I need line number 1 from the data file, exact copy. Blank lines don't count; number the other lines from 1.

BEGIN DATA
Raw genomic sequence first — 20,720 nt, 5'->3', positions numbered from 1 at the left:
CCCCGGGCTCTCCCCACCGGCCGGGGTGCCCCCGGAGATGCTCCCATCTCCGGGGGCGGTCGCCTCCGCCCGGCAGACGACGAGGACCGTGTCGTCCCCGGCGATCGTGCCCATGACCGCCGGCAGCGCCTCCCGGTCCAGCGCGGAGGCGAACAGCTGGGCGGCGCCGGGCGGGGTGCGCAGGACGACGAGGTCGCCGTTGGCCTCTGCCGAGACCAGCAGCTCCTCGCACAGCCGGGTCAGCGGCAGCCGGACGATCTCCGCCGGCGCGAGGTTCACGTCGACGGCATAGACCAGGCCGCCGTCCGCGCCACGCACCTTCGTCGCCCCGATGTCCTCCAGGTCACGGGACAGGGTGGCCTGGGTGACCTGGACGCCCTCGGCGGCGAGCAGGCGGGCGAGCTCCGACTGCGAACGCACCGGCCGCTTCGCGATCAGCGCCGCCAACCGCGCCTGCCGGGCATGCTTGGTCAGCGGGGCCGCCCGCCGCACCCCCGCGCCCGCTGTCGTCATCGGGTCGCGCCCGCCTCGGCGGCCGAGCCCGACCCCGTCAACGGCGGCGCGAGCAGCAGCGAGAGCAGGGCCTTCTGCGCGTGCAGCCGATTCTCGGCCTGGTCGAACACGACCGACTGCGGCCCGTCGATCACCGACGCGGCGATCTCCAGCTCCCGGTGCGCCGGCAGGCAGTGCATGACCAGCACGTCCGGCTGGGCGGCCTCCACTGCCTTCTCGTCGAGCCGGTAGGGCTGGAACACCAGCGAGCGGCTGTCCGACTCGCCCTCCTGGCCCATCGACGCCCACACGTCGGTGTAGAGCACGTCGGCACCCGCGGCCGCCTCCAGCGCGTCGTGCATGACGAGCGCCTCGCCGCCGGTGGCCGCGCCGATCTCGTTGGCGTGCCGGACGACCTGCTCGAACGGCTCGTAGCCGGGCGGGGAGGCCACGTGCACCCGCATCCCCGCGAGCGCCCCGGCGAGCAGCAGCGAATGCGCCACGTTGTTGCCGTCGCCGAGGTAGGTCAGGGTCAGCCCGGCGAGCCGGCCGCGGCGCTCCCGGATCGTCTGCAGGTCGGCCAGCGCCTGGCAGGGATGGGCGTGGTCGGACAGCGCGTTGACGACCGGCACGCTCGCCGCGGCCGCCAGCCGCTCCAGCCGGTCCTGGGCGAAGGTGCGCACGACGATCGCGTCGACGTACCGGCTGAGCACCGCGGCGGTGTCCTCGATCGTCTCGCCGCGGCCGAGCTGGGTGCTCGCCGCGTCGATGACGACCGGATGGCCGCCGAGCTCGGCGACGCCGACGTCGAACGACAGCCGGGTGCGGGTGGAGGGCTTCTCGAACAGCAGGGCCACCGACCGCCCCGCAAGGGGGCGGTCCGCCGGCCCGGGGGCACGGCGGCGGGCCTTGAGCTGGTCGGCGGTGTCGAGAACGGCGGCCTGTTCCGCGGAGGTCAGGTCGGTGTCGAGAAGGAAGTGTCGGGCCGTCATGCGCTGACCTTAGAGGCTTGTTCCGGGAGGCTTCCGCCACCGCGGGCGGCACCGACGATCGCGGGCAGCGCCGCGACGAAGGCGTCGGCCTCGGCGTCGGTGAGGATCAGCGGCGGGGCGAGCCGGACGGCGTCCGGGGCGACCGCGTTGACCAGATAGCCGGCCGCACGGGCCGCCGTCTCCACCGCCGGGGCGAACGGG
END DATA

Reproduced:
Raw genomic sequence first — 20,720 nt, 5'->3', positions numbered from 1 at the left: